Gear Reviews




I was giving the trusty old LandCruiser its yearly bath just the other day (and yeah, I spent 30 minutes arguing with myself about whether it really needed it or not) when I happened to notice the Coopers on ’Ol Blue were down to about 30% tread.


After the customary glance at the side walls and tread, making sure there weren’t any cuts or gashes, I realised I’d just done the 290,000km service.


Then it dawned on me. I kid you not, I’ve done just on 115,000km on these hunks of rubber.


Being a photojournalist with Unsealed 4X4, and a few other less reputable mags over the years, my faithful old LandCruiser gets some of the roughest treatment of any 4X4 on the road. Always on the photoshoots, never in front of the camera.


Every shoot I go on, chances are ’Ol Blue is leading the way. Path-finding tracks, navigating obstacles, driving lines to work out what will make the best shot – he’s always first to drive the particular track we’re wheeling for a shoot.


So it’s really no surprise to me that I’ve chalked up that many kilometres in the past five years on these tyres. The surprise lies in how well they’ve taken the punishment.


Every trip they get aired down, driven hard, then aired back up ready to do it all over again the next day. I figured with getting this many kays out of my set of tyres, I’d share a few tips on longevity and my thoughts on the Coopers.



Having bought the Coopers five years ago, they’ve literally been through thick and thin mud with me. They’ve taken me to some awesome places, and been there for some spectacular views and shots. As muddies they’re great at grabbing traction and even better at flicking out the mud once you’re through (my inner guards can attest to this fact). They have tackled everything from runs over Stockton Beach, Daniels Point Road, the Vic High Country, Coonar Beach, Byfield National Park, the Darling River run, Cameron’s Corner and pretty much everything in between. They’ve never once seen a puncture, nor torn a sidewall, nor rolled off a rim; and I have a brand new ‘old stock’ Cooper STT on the back as a spare – which hasn’t been touched in the five years I’ve owned the set of tyres.


Do I rate them? Absolutely I do, as I’ve seen cheap tyres flog out quicker than you can shake a dog at them (and get punctures just that much faster). The Coopers haven’t let me down ever, and having used them first-hand and watched them get me to some of the stupid places I manage to stick ’Ol Blue, I’m going to have a hard time replacing them.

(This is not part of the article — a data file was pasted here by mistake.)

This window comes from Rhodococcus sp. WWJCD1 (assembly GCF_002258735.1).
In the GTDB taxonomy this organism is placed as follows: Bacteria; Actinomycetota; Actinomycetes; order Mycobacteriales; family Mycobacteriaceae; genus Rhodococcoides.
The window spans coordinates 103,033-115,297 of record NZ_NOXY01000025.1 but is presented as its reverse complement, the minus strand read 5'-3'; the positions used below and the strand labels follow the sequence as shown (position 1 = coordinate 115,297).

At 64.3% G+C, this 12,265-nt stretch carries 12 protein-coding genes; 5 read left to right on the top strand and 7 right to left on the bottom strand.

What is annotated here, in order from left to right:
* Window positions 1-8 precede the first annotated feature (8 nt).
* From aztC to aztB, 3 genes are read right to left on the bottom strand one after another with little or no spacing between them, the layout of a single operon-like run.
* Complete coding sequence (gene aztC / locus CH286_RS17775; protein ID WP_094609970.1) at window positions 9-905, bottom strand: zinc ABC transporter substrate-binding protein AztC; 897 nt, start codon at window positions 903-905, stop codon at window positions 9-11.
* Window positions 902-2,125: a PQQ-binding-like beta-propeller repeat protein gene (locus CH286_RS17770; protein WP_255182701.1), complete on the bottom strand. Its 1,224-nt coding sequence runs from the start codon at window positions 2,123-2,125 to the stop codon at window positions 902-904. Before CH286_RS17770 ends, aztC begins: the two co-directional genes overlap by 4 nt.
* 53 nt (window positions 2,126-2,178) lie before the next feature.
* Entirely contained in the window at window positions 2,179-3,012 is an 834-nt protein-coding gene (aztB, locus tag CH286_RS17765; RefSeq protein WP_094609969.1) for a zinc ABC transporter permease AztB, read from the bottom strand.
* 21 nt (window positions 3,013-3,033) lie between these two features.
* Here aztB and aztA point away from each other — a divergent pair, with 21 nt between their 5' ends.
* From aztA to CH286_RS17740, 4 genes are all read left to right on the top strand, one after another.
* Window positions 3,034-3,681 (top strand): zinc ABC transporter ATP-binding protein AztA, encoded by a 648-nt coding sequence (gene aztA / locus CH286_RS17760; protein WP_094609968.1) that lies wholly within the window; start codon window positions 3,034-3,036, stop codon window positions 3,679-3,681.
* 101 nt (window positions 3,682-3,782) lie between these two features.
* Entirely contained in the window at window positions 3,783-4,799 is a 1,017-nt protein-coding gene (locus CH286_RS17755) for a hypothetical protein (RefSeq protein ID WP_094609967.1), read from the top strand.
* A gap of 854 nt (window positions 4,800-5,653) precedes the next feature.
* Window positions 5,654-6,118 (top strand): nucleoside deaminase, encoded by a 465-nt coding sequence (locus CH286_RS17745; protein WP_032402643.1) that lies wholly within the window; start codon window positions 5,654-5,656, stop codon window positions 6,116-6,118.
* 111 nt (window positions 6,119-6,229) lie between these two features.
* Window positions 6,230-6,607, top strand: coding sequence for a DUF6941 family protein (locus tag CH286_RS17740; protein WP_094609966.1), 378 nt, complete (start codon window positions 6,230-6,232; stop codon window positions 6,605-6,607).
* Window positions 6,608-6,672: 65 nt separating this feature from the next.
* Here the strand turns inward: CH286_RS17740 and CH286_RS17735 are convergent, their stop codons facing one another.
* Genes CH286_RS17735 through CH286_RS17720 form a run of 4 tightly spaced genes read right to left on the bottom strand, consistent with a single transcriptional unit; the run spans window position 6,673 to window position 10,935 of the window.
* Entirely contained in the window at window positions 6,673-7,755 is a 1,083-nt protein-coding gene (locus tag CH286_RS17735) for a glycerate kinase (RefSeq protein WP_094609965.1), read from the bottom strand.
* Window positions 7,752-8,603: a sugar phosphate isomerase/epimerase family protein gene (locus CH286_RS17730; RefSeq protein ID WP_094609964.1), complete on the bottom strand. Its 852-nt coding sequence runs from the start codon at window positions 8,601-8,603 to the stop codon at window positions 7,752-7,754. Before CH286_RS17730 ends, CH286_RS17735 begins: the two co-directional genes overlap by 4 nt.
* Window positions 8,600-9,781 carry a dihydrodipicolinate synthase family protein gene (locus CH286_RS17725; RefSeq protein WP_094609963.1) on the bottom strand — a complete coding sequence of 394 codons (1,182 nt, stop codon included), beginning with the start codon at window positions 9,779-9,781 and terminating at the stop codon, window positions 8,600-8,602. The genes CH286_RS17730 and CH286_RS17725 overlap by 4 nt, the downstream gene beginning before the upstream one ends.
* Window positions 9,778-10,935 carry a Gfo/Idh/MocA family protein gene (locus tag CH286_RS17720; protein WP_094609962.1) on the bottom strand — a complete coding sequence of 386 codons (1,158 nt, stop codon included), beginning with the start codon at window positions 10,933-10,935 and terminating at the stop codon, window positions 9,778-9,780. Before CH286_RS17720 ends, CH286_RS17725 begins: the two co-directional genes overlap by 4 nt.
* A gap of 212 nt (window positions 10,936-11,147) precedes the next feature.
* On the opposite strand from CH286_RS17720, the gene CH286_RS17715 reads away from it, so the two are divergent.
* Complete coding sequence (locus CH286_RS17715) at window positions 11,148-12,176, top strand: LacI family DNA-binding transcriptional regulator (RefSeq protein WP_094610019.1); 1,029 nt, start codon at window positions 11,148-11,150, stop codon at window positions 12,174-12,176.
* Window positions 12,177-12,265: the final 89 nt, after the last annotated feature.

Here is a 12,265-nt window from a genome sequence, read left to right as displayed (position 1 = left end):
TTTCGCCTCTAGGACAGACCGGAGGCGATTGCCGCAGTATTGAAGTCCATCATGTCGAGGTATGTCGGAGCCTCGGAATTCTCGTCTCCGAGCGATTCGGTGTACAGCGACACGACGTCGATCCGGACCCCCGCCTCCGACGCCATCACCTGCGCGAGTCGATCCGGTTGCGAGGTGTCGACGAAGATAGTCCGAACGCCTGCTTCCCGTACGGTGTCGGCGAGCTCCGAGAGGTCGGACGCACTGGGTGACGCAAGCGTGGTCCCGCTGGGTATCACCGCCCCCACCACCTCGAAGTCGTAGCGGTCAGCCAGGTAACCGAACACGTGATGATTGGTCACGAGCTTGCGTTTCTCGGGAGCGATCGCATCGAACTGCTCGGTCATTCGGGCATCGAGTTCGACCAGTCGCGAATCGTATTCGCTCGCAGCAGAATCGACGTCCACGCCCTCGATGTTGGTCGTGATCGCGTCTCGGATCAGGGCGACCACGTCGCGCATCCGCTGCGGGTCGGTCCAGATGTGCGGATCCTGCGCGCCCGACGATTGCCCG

Just for the sake of our own amusement, our illustrious editor Ev recently made a comment to me that, having over 115,000km on them, they must have turned a complete circle at least eleventy-trillion times. So I thought I’d sit down and work it out, based on the rolling diameter of the 33-inch tyres and 115,000km.


Turns out, for a 33-inch tyre, and 115,000km, where it says ‘Cooper’ on the tyre has been at the top exactly 43,672,798 times. Yep, I actually did the maths down to about four decimal points.


TOP 5 TYRE-SAVING TIPS (according to Wes)

  1. Pressures off-road

Air down! Besides the traction advantages, you’re going to save the rubber. Making ’Ol Blue roll over sharp rocks, instead of tearing and spinning over them, is where it’s at. Think of squeezing a balloon half blown-up, and then completely blown-up. One of them will give; one won’t.


  1. Pressures on-road

First thing I do before I hit the blacktop is air up. It reduces rolling resistance, and friction on the road. A by-product is that I save fuel because I haven’t got to push the tyres that hard, and they stay cooler… which in turn minimises wear. For me, I sit at 42psi all round – as I have three batteries in the back and a tonne of gear.


  1. Quality over price

Cheap tyres are not something you want to have to worry about. Ever. The tyre market has been flooded with cheap crap recently (along with a lot of other markets), so getting a quality brand is important. Especially as you’re going to be staking your life on the choice you make.


  1. Rotate your tyres

Scalloping of your tyres and not rotating them won’t make them wear quicker; but the wear on the back is different from the front. Rotate them so the wear is going to be spread over all of them evenly. And they’ll be quieter, too.


  1. Take it easy, turbo!

Yep, knowing how to drive in the bush and picking the right line, rather than ‘just giving it the loud pedal’ is paramount. I’m lucky in that ’Ol Blue is locked front and rear. So I can flick the lockers on and off with a button to give me traction, and not have to worry about spinning tyres and tearing chunks off. That said, lockers get thrown on only when needed; and turned off again as soon as I don’t need the traction. Dragging the inside wheels around corners isn’t going to help with the tyres’ longevity.


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